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406 • Part III. Christian Morality: The Faith Lived

certain periods, such as when the personality is being formed

during childhood and adolescence. (CCC, no. 2342; cf. Ti 2:1-6)

Chastity has

laws of growth

which progress through stages

marked by imperfection and too often by sin. (CCC, no. 2343)

Chastity presupposes respect for the rights of the person, in par-

ticular the right to receive information and an education that

respect the moral and spiritual dimensions of human life. (CCC,

no. 2344)

Chastity is a moral virtue. It is also a gift from God, a


, a

fruit of spiritual effort. The Holy Spirit enables one whom the

water of Baptism has regenerated to imitate the purity of Christ.

(CCC, no. 2345; cf. Gal 5:22, 1 Jn 3:3)

The virtue of chastity blossoms in friendship. . . . Chastity is

expressed notably in

friendship with one’s neighbor

. Whether

it develops between persons of the same or opposite sex, friend-

ship represents a great good for all. It leads to spiritual commu-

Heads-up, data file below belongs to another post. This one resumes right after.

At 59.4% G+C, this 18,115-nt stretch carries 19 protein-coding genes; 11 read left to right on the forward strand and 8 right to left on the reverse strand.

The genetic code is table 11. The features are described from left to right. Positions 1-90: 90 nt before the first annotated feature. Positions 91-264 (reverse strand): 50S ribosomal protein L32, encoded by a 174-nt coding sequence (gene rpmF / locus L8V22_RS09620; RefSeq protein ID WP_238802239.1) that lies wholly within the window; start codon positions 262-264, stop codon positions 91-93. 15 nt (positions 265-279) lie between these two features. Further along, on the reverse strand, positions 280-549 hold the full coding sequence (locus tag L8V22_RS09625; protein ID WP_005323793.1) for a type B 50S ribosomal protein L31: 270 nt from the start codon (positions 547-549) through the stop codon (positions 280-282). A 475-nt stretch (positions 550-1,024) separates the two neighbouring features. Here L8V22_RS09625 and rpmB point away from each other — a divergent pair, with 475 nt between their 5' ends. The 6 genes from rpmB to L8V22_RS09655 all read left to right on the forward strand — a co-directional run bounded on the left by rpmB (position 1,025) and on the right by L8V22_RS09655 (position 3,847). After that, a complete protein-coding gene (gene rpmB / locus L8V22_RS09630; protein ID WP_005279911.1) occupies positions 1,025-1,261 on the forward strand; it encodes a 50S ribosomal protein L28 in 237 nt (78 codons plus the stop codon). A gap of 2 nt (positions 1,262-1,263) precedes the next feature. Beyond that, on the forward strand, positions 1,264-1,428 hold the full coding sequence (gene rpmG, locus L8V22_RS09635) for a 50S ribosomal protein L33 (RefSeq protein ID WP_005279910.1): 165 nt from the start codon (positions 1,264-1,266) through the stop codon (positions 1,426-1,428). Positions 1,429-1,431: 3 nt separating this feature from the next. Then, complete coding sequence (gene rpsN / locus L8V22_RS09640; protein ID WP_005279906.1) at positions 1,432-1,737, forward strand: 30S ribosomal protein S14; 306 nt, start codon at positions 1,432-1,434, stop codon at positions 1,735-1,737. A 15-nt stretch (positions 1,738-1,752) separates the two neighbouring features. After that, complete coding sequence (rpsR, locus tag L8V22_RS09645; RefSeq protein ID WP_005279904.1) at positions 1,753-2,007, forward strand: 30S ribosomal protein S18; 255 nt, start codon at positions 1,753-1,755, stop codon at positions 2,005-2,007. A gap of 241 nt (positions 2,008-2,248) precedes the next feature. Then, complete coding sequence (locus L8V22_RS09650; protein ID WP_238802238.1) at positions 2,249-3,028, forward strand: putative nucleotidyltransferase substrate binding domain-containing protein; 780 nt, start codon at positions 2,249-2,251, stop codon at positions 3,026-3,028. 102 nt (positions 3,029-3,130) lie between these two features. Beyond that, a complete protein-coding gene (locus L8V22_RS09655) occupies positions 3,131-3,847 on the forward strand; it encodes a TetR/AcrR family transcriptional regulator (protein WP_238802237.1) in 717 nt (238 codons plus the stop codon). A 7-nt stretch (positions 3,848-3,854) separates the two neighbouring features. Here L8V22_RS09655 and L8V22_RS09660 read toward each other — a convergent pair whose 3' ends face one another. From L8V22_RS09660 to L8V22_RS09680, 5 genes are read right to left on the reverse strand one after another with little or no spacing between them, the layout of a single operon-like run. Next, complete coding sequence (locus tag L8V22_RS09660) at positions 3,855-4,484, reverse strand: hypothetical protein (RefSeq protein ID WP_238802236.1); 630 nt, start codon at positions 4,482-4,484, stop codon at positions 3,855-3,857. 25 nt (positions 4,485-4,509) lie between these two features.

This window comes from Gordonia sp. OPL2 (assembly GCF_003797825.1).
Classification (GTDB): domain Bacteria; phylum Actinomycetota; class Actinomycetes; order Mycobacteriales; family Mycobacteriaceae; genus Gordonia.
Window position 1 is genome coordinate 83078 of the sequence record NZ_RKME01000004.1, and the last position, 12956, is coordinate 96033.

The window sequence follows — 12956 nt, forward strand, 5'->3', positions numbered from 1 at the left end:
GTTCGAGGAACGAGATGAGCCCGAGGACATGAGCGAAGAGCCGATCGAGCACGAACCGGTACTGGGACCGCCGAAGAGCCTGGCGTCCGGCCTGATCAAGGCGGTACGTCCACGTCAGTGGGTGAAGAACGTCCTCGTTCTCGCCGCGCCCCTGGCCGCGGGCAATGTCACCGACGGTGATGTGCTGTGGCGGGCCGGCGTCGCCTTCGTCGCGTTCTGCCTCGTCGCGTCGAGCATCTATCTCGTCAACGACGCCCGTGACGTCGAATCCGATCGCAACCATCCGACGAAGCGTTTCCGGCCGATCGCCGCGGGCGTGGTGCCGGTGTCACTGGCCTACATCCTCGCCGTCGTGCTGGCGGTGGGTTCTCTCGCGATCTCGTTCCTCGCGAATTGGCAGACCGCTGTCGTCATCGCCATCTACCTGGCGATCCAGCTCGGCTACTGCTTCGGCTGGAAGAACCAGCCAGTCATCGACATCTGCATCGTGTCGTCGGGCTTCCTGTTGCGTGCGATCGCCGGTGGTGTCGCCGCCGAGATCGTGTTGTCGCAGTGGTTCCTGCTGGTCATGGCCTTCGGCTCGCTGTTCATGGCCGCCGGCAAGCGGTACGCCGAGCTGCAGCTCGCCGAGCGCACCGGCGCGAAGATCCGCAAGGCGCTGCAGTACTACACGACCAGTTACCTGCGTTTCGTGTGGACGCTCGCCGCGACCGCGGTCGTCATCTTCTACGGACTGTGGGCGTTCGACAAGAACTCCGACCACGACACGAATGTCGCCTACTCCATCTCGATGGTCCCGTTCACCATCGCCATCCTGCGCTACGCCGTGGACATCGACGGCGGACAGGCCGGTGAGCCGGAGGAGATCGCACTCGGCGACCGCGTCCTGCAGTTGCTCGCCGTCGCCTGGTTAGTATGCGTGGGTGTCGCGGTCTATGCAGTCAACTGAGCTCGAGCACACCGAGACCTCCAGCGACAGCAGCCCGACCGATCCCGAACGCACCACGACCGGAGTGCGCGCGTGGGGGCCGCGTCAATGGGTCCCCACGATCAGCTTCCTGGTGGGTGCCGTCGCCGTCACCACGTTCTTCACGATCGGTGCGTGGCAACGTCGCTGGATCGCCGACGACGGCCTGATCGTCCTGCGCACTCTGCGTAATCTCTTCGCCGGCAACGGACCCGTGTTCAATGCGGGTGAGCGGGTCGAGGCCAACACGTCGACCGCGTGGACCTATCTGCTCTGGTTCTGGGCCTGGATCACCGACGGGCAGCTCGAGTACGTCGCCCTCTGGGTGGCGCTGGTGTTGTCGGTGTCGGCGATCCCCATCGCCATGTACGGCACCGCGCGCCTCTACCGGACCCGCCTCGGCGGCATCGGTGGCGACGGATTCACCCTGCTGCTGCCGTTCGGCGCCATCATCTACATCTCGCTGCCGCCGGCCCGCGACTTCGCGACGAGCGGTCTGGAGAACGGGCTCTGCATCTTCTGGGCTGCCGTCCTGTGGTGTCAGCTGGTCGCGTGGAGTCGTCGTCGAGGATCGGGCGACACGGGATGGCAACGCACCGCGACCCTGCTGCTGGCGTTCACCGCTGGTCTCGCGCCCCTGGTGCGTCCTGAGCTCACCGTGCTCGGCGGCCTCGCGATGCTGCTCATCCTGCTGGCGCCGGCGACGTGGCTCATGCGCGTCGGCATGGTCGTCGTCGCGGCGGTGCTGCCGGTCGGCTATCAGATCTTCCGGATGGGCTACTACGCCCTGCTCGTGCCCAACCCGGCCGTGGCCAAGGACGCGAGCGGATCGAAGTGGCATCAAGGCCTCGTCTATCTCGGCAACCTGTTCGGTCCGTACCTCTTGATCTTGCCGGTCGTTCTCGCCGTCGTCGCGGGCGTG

nion. (CCC, no. 2347)

There are a number of acts that are sins against chastity:


is a “disordered desire for or an inordinate enjoyment of sexual

pleasure,” especially when sought for itself (CCC, no. 2351).


is sinful because it misuses the gift of sexuality in an

inherently selfish act, devoid of love. It is a problem for which a

counselor, spiritual director, or a confessor can be of considerable

help. A person often needs assistance to understand the causes of

this behavior, which are often habitual or in response to emotional

stress or unexamined underlying attitudes.


(sexual intercourse between unmarried persons) is sinful

because it violates the dignity of persons and the nuptial meaning

and purpose of sexuality, which is ordered only to the unitive and

procreative goals of married people.